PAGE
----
IN its reaction to Federal Government’s announcement of the full deregulation of the downstream sector of the petroleum industry, the Nigeria Labour Congress (NLC) said it would mobilise its members against the move. Although the labour movement made some germane observations about the welfare of the populace as well as the need for the government to get the nation’s refineries working to bring down the cost of production, I think the overriding concern of the NLC should be the overall interest of Nigerians. Therefore, I fail to see the justification for the subtle threat by the NLC in its statement.
The government’s position is clear: Fuel subsidy or under-recovery is a euphemism for fleecing the country by those in charge of the programme. As explained by Mele Kyari, Group Managing Director of the NNPC, the cost of under-recovery is bloated because Nigeria inadvertently supplies PMS to the whole of West Africa. In other words, the Nigerian government subsidises price of petrol for other countries. By taking this stance, the country will be saving close to
N1trillion annually from the exercise. So, I do not understand why NLC wants the government to abandon a policy meant to plug leakage in favour of a system that was hemorrhaging the country.
Perhaps the leadership of the NLC does not realise that while the subsidy regime was in place the government was not only bridging the price differentials between the international and local prices of PMS, it was also paying the marketers exchange rate differentials, that is the difference between the official foreign exchange rate and the black market rate. All a marketer needed to do was to say that he sourced his dollars from the black market at a particular rate and the government would have to pay the difference between the official exchange rate and the parallel market rate. The government also paid the marketers demurrage for the products they imported as well as interest on the money deployed in the conduct of their business because the government assumed that the marketers must have sourced funds from banks and would need to pay an interest on the borrowed money. How can a responsible body like the NLC agitate for the continuation of such a wasteful system, especially now that the country is struggling with revenue and neck deep in debt?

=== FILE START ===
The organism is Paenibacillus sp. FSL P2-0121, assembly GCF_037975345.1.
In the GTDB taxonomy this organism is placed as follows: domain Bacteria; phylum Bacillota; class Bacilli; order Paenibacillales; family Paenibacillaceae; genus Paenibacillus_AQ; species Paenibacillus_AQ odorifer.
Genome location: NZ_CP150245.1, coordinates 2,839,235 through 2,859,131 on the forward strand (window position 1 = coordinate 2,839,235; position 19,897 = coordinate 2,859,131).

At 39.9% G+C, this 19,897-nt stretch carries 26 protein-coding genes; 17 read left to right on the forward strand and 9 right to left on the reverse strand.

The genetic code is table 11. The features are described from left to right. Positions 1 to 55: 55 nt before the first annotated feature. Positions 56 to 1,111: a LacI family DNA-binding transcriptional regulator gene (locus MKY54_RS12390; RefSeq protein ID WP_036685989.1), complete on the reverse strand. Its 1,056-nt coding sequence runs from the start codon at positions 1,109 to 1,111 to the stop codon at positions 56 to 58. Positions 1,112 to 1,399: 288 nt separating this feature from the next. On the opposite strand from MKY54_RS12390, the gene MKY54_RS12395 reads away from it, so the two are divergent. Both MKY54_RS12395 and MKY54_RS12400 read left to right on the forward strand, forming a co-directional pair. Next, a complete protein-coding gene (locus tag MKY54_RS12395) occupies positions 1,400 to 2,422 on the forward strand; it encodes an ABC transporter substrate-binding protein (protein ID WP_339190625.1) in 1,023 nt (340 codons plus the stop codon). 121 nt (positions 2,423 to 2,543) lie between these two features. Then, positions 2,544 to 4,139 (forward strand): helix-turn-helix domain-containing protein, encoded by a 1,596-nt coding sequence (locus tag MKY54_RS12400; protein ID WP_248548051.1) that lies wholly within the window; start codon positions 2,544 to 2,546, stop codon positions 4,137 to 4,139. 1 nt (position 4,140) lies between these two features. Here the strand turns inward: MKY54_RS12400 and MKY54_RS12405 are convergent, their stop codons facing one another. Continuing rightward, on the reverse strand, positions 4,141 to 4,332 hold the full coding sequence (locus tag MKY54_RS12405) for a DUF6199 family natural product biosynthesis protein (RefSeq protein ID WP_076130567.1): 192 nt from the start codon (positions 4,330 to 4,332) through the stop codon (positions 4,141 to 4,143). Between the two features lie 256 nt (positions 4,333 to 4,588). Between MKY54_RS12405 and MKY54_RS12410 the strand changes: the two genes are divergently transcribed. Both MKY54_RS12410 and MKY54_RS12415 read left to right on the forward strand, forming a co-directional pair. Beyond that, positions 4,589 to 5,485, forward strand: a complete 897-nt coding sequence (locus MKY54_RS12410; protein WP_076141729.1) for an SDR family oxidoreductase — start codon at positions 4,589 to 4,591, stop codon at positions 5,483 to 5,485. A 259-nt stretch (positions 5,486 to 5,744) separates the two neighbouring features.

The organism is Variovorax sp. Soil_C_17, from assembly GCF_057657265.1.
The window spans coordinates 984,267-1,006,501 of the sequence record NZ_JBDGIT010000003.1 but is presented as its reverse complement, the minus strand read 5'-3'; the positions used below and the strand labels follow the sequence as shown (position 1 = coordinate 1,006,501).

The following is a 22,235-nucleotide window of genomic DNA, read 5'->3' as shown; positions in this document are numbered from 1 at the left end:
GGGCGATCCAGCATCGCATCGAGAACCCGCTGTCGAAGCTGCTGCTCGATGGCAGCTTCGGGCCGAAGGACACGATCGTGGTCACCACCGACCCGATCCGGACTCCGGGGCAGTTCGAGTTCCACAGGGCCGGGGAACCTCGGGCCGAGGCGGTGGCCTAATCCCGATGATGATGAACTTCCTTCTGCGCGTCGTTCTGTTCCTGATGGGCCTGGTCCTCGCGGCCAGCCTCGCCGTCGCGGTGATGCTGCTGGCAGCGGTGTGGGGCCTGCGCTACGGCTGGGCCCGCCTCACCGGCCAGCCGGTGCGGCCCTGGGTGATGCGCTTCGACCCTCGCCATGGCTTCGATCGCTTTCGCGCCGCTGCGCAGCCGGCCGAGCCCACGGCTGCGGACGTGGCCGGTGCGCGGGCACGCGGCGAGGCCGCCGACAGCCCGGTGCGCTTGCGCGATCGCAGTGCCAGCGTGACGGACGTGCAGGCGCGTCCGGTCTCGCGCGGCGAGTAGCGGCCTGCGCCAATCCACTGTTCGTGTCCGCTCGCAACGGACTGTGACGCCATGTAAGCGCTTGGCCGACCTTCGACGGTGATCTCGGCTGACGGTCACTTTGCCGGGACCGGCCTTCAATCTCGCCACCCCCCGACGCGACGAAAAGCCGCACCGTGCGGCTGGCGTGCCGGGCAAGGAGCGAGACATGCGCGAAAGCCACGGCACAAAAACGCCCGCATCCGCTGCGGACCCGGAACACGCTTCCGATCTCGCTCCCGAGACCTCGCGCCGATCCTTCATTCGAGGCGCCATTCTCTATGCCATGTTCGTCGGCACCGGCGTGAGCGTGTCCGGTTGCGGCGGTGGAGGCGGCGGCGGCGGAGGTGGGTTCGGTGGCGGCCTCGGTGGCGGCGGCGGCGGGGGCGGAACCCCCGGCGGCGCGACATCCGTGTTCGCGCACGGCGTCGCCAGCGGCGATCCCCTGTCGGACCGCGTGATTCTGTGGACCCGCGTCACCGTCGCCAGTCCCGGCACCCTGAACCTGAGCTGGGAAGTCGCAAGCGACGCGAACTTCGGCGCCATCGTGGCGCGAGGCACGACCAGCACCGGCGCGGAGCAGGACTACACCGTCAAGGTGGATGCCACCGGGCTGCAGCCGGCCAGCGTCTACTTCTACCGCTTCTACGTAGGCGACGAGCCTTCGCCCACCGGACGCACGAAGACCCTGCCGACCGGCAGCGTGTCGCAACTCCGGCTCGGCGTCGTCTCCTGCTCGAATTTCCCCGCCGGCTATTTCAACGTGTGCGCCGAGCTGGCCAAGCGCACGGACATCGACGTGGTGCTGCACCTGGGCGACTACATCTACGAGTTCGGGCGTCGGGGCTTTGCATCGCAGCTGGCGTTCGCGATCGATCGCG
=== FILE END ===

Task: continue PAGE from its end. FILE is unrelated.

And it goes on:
The NLC has always maintained that its interest is to protect the ‘poor who would be affected by the removal of fuel subsidy.’ But pray, how is the interest of the poor served when the government expends scarce resources on paying interest on loans it did not take and demurrage on products it did not import? How is the interest of the poor served when the government deploys resources meant to develop the whole of the nation to keeping just a few fat cows in business? I think the NLC needs to take another look at its agitations. It needs to know the difference between criticizing a government policy and protecting the interest of its members. It is not every government’s decision that should be attacked by the labour movement. Before
rushing to make a statement about a government policy, the NLC needs to seriously look at the policy and consider its long-term effects on the people. The leadership of NLC should learn to resist the temptation to always play to the gallery to guard against losing its essence. Instead of planning to mobilise its members against subsidy removal, what NLC ought to do is to task the government to ensure that profiteering marketers do not fleece members of the public. NLC should encourage the government to put machinery in place to ensure that the interest of every Nigerian that has a cause to buy PMS is protected. Once that is done, the job of NLC is complete.
I agree that agitation is the mainstay of a group like NLC. Without agitation, the body feels it is lifeless. But there are ample issues that NLC can mobilise against. Corruption is entrenched in the country, NLC can mobilise against that. Observance of rule of law is still at a low ebb in the country, NLC should mobilise against that. Insurgency and banditry are threatening to run the country under, NLC can mobilise against that. The standard of education is on a free fall, NLC should mobilise against it. The government seems undisturbed about the rising cases of out-of-school children, NLC can mobilise against that. Our health facilities are nothing to write home about, NLC should mobilise against that. Kidnapping is becoming a very serious problem, NLC should mobilise against that. NLC should also mobilise against the molestation of the citizenry by men in uniform. If NLC should do what it ought to do, it will not be in want of issues to mobilise against. NLC should realise that there is a time to speak up and there is a time to keep quiet. Wisdom is in knowing the difference.
YOU SHOULD NOT MISS THESE HEADLINES FROM NIGERIAN TRIBUNE